Communication is about making contact with different kinds of people and being understood. Communication is really important in health and social care because it shows how they are feeling and their emotions. In order to be able to work with people you need to be good at communicating with them. To work effectively with the diversity of people within the health and social care settings, a wide variety of forms of communication will need to be used as different contexts require you to communicate in different ways. Within health and social care, communication involves a lot more than just giving and receiving information – it can be formal or informal, verbal or non-verbal and consideration needs to be given to any barriers to communication to make sure it is effective as this can have a great impact on the people involved.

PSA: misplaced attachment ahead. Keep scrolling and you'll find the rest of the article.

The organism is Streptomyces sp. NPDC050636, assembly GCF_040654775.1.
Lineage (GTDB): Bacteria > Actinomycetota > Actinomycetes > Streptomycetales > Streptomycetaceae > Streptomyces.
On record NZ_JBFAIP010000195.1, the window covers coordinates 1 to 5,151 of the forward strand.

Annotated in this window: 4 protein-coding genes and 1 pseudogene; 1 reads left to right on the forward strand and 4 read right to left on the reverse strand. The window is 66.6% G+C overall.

Verbal communication is when one person speaks and another person listens. Within health and social care, verbal communication can be used to find out about a person, ask question, respond to questions, provide support and deal with problems. Effective verbal communication is a two-way process; it has to involve speaking and listening. Listening is crucial and involves a lot more than just waiting for the other person to stop talking.
Non-verbal communication refers to the messages that we send and receive without the use of words. Non-verbal communication involves things like your facial expression, for example whether you are smiling or frowning. It also involves things like eye contact, gestures, proximity and posture. For example, leaning forward can show you are interested, maintaining eye-contact can also show you are interested and paying attention to the other person. Within health and social care it is important to be aware of non-verbal communication and the effect that it can have on different people. For example,